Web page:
OBJECTIVE The long-term risk of end-stage kidney disease (ESKD) in type 2 diabetes is poorly described, as is the effect that younger age of diabetes onset has on this risk. Therefore, we aimed to estimate the effect of age of onset on the cumulative incidence of ESKD from onset of type 2 diabetes. RESEARCH DESIGN AND METHODS This study included 1,113,201 people with type 2 diabetes registered on the Australian National Diabetes Services Scheme (NDSS) followed from 2002 until 2013. The NDSS was linked to the Australia and New Zealand Dialysis and Transplant Registry and the Australian National Death Index. RESULTS Between 2002 and 2013, there were 7,592 incident cases of ESKD during 7,839,075 person-years of follow-up. In the first 10–15 years following the onset of diabetes, the incidence of ESKD was highest in those with an older age of onset of diabetes, whereas over longer durations of diabetes, the incidence of ESKD became higher in those with younger-onset diabetes. After 40 years of diabetes, the cumulative incidence of ESKD was 11.8% and 9.3% in those diagnosed with diabetes at ages 10–29 and 30–39 years, respectively. When death from ESKD without renal replacement therapy was included, the incidence of ESKD remained higher in older-onset diabetes for the initial 20 years, with no clear effect of age thereafter. CONCLUSIONS The long-term risk of ESKD in type 2 diabetes is high, which disproportionately affects those with younger onset of diabetes because they are more likely to survive to longer diabetes durations.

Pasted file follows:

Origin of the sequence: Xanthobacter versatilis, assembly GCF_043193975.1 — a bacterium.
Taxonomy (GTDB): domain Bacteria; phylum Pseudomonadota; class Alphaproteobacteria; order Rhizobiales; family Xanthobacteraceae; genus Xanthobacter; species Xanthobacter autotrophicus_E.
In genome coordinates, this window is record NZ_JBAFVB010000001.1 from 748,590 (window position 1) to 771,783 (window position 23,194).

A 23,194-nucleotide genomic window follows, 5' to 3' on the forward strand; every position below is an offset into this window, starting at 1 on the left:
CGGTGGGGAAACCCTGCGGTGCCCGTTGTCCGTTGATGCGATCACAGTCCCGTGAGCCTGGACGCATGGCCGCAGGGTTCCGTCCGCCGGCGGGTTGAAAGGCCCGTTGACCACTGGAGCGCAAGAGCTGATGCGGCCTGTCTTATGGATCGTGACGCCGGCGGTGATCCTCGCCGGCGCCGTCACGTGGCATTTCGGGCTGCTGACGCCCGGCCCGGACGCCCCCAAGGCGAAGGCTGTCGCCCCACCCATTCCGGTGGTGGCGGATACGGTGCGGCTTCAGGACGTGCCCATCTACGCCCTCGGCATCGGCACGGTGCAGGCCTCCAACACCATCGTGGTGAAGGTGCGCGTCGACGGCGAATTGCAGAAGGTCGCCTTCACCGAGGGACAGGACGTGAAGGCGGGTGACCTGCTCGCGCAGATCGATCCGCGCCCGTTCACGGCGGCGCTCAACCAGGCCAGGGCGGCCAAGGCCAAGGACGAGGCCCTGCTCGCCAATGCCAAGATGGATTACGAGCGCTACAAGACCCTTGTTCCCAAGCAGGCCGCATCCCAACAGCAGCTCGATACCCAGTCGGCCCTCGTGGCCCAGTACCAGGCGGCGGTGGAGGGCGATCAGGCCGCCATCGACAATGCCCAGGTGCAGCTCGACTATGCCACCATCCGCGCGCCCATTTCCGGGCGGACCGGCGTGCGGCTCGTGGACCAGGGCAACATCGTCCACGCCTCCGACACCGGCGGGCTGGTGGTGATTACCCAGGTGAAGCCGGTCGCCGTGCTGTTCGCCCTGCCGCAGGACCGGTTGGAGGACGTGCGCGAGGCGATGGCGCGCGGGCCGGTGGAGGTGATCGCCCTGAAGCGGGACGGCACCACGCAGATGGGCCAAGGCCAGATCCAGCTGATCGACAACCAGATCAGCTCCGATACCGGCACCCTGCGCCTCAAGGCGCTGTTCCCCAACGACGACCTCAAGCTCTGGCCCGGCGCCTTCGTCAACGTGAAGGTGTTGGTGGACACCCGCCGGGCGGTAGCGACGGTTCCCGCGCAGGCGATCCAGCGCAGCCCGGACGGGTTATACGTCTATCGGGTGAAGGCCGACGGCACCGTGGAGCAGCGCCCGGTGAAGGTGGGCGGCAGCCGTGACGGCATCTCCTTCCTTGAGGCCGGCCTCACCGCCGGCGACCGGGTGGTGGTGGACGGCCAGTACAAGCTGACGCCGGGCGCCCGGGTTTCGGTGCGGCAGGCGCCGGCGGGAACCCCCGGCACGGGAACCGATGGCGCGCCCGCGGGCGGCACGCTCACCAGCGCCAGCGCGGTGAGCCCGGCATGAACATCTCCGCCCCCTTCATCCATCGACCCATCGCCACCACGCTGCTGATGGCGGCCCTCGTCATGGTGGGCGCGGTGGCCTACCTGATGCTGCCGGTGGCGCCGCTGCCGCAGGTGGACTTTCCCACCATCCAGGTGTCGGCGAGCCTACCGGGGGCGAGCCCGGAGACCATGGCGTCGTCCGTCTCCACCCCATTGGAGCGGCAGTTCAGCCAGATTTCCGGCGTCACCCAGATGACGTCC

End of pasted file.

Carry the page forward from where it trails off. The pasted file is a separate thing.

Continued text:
ASJC Scopus subject areas
- Internal Medicine
- Endocrinology, Diabetes and Metabolism
- Advanced and Specialised Nursing